In the view of the FBI, however, WhatsApp is a wellspring of private user data. According to the FBI’s “Lawful Access” document, WhatsApp will provide more practically real-time information about a user and their activities than nearly every other major secure messaging tool. A subpoena will yield only basic subscriber information, the FBI document says. Presented with a search warrant, WhatsApp will turn over address-book contacts for a targeted user as well as other WhatsApp users who have the targeted individual in their contacts, according to the FBI.
But WhatsApp is unique in how quickly it can produce data to law-enforcement agencies in response to a so-called pen register — a surveillance request that captures the source and destination of each message for a targeted individual. WhatsApp will produce certain user metadata, though not actual message content, every 15 minutes in response to a pen register, the FBI says. The FBI guide explains that most messaging services do not or cannot do this and instead provide data with a lag and not in anything close to real time: “Return data provided by the companies listed below, with the exception of WhatsApp, are actually logs of latent data that are provided to law enforcement in a non-real-time manner and may impact investigations due to delivery delays.”
A WhatsApp spokeswoman confirmed the company’s near-real-time responses to a pen register. But the spokeswoman added that the FBI document omits important context, such as that pen registers for WhatsApp do not yield actual message content and only apply in a forward-looking, not retroactive, manner. The spokeswoman said the company uses end-to-end encryption for the content of users’ messages, which means law enforcement can’t directly access that content, and has defended that message encryption in courts around the world. “We carefully review, validate, and respond to law-enforcement requests based on applicable law, and are clear about this on our website and in regular transparency reports,” the spokeswoman said. The FBI document, she added, “illustrates what we’ve been saying — that law enforcement doesn’t need to break end-to-end encryption to successfully investigate crimes.”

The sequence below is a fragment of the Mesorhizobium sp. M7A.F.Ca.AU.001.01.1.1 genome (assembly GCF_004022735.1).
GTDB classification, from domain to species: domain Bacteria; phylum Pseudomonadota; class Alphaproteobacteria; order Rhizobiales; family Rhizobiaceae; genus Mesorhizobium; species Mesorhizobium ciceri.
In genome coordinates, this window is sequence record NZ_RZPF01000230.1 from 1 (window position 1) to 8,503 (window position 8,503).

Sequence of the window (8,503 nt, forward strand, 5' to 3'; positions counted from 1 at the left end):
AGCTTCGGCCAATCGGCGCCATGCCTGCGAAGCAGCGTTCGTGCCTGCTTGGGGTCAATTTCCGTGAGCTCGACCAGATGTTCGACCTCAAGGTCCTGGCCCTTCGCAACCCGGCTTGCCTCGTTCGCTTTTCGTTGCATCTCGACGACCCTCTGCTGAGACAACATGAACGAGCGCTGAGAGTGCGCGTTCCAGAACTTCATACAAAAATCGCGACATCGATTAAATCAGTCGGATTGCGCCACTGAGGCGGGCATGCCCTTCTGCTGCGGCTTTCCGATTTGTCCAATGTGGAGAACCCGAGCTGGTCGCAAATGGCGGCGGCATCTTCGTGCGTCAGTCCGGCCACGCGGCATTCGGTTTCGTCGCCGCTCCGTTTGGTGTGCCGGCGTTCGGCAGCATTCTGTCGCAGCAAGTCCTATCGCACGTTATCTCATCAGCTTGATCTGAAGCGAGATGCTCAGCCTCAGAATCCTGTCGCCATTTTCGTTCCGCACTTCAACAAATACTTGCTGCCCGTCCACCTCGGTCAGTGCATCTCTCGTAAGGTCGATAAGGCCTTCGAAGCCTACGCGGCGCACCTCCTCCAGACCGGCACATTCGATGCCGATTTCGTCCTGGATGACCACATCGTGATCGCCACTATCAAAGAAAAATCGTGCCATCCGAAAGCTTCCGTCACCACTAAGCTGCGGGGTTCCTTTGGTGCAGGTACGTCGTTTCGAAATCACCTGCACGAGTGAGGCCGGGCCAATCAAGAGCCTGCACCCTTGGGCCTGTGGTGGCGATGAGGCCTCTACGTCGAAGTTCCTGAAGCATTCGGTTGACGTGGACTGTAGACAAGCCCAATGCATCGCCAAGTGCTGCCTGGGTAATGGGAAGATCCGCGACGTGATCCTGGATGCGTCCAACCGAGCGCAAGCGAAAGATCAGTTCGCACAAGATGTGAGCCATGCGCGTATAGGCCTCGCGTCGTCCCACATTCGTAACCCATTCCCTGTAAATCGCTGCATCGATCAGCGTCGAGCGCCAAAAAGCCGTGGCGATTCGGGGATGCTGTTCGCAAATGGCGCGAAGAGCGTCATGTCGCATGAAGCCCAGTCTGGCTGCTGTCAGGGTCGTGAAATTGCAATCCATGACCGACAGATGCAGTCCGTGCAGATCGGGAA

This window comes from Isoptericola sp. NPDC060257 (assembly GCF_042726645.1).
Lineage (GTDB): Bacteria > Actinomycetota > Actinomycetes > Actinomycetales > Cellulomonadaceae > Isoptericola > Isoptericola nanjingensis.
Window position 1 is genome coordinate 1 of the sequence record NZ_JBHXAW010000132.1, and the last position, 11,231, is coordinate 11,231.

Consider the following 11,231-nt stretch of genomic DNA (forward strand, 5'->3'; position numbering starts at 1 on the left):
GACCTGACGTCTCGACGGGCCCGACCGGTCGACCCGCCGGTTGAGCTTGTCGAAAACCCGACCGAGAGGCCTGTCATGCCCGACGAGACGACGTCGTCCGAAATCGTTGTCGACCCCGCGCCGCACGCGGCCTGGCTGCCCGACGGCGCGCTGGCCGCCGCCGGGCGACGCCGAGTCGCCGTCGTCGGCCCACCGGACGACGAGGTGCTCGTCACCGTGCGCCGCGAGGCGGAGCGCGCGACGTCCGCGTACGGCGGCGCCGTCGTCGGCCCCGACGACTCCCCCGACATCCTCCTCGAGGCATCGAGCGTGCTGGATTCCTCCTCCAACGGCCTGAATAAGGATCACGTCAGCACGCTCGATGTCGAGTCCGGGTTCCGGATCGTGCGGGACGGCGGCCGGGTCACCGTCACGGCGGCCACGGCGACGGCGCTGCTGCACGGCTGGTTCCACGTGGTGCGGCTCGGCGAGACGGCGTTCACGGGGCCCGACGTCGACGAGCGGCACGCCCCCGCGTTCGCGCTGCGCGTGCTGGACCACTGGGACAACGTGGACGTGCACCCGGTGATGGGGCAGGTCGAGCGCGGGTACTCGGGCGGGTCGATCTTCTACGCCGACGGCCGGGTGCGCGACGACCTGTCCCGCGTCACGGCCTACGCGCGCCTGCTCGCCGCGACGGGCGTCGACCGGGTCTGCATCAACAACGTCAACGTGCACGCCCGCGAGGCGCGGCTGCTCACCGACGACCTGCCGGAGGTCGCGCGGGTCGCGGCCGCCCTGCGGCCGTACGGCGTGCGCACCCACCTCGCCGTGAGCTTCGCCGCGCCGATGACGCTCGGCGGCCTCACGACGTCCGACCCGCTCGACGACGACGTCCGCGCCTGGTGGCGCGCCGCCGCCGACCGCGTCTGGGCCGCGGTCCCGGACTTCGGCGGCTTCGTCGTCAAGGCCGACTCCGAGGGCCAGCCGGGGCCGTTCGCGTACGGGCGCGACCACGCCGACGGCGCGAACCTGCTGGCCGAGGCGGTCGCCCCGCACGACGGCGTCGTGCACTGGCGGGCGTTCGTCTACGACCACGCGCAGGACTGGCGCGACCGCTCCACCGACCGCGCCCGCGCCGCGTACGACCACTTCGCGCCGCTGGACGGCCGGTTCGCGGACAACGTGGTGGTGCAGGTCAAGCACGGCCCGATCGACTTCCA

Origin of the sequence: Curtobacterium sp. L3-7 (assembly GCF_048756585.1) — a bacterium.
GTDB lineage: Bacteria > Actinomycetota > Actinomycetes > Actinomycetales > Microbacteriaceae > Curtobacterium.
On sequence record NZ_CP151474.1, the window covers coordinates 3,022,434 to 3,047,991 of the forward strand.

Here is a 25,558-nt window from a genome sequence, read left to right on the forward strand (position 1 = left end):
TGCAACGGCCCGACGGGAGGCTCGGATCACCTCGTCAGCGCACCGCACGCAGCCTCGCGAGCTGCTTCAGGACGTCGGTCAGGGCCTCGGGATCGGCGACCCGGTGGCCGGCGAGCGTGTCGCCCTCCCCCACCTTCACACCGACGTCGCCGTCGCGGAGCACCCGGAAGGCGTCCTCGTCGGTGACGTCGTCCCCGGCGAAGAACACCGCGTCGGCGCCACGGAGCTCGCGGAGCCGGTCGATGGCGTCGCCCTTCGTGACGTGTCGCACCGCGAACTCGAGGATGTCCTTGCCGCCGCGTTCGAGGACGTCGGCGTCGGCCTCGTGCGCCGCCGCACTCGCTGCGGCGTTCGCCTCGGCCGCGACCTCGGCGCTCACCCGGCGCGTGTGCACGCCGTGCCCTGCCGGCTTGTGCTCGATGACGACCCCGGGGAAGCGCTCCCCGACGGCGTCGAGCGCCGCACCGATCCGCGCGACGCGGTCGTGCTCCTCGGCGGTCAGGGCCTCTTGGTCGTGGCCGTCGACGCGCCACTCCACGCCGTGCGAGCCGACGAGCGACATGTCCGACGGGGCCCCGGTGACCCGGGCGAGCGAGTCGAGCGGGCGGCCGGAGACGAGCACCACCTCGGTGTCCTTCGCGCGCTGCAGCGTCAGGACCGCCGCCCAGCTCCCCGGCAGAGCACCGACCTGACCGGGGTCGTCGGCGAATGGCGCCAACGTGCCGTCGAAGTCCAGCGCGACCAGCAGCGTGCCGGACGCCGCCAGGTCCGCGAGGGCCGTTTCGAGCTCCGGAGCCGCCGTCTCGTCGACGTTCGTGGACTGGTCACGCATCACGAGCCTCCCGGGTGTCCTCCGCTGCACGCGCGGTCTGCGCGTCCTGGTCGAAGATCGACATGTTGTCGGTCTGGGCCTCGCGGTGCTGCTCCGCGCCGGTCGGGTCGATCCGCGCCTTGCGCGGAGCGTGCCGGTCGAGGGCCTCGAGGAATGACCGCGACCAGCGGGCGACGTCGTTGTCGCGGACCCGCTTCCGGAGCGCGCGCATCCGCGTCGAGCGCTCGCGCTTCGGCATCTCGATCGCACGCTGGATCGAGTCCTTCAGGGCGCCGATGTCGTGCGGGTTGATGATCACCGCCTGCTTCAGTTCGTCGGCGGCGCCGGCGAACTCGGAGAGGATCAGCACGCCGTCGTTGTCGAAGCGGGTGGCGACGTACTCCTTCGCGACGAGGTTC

Even without the ability to legally request message content from WhatsApp, however, the metadata provided by WhatsApp to law enforcement captures which users talk to one another, when they do it, and which other users they have in their address book. The handing over of that data can have serious consequences for people who seek truly secure and anonymous messaging, such as journalists working with a confidential source or activists who face government threats and punishment.
In 2017 and 2018, Buzzfeed News published a series of explosive stories about former Trump campaign chairman Paul Manafort, the Russian embassy in the U.S., and other high-profile figures that drew on a trove of confidential documents from the Treasury Department’s Financial Crimes Enforcement Network, or FinCEN. In early 2020, a former senior FinCEN adviser named Natalie Edwards pled guilty to leaking so-called Suspicious Activity Reports to an unnamed reporter, and Edwards later said she was a source for Buzzfeed’s reporting. A judge later sentenced Edwards to six months in prison. According to the FBI’s criminal complaint in the case and subsequent reporting, Edwards and a Buzzfeed reporter exchanged hundreds of messages on WhatsApp, which they believed to be a safe place to communicate. Instead, authorities would later use those WhatsApp messages to make their case against Edwards.